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«Financial Policy and Management of Capital Flows: The Case of Malaysia MARTIN KHOR TWN Third World Network Financial Policy and Management of Capital ...»

-- [ Page 1 ] --

16

TWN Global Economy Series

Financial Policy and Management of

Capital Flows: The Case of Malaysia

MARTIN KHOR

TWN

Third World Network

Financial Policy and Management of Capital

Flows: The Case of Malaysia

MARTIN KHOR

TWN

Third World Network

Financial Policy and Management of Capital Flows: The Case

of Malaysia

is published by

Third World Network

131 Jalan Macalister

10400 Penang, Malaysia.

Website: www.twnside.org.sg © Martin Khor, 2009 Printed by Jutaprint 2 Solok Sungei Pinang 3, Sg. Pinang 11600 Penang, Malaysia.

ISBN: 978-983-2729-82-2

CONTENTS

1. INTRODUCTION 1

2. THE 1997-99 CRISIS AND POLICY RESPONSE 3 a. The financial and economic crisis 3 b. The Malaysian counter-crisis strategy 4 c. Lessons from the Malaysian policy response 10

3. EVOLUTION OF THE CAPITAL ACCOUNT REGIME

SINCE 1998 12 a. Introduction 12 b. The exchange rate regime 14 c. Liberalization of foreign exchange rules and foreign investment 15

4. RECENT DEVELOPMENTS RELATING TO CAPITAL

FLOWS 27 a. General 27 b. Flows of direct investment 27 c. External loans and external debt 30 d. Volatility in portfolio flows 34 e. “Other investments”: Outflows of banking deposits abroad 35

5. OVERVIEW OF THE EVOLUTION OF CAPITAL FLOWS 38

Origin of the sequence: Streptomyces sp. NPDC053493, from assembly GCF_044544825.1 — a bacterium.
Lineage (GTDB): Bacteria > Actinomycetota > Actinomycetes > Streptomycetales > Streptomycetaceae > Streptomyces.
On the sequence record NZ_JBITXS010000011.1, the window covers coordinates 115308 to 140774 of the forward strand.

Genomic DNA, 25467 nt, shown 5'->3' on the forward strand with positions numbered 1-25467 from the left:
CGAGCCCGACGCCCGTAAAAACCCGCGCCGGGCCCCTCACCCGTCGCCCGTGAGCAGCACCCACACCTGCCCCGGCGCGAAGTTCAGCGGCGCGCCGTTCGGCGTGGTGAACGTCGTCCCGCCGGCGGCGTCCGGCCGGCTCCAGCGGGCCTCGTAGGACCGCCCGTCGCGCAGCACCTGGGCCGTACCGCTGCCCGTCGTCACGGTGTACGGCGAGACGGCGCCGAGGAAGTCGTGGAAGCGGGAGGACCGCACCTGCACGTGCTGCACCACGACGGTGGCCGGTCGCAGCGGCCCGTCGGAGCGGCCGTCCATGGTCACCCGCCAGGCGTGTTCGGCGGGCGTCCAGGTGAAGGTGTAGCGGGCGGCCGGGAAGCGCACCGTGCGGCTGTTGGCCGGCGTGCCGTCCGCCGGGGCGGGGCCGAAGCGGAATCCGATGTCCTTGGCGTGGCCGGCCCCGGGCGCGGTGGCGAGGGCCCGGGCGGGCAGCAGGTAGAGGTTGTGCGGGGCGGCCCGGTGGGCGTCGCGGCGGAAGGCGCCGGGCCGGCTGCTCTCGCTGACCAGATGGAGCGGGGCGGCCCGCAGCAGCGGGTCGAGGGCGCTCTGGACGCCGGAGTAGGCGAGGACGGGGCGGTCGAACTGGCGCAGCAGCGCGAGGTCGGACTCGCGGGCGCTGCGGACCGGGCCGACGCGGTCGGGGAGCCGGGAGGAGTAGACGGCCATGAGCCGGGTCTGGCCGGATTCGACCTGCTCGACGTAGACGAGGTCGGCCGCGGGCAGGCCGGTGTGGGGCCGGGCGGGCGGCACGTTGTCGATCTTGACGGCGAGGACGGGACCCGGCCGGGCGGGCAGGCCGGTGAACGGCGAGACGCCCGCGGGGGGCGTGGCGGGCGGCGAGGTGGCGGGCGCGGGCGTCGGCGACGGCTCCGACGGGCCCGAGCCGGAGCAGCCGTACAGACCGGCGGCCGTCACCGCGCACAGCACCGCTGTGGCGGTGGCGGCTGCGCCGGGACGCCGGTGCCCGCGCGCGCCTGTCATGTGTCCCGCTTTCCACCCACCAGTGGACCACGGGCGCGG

6. MANAGEMENT OF CAPITAL FLOWS AND THE

EXCHANGE RATE 48 a. Managing the effects of capital flows 48 b. Capital outflows as a means to lower the pressure of inflows 52 c. Managing the exchange rate and interest rates in a liberalized environment 53 d. Increasing buildup of foreign exchange reserves 55 e. Strengthening the surveillance and risk management system 57

7. VULNERABILITY TO EXTERNAL SHOCKS 59

a. Vulnerability to global financial turmoil

–  –  –

THE management of capital flows and related issues such as the exchange rate and macroeconomic policies have become important to developing countries as they increasingly interact with the global economy, especially global finance. While finance has usually been seen as an important tool for economic development, in recent years it has also been an area of concern as the economies of many countries were destabilized because of problems or shocks originating from the financial sector.

This paper reviews the evolution of Malaysian financial policy, focusing especially on policies regarding various types of capital flows. Related issues such as management of the exchange rate and macroeconomic policies are also examined.

The paper describes the main features of the policies instituted by the Malaysian government in response to the financial crisis of 1997-99. An innovative mixture of policies relating to stabilizing the exchange rate, selective capital controls, counter-cyclical macroeconomic policies, and the revival of financial institutions and corporations was adopted. This set of policies was unorthodox as they were contrary to the usual policy mix that the International Monetary Fund (IMF) has been prescribing.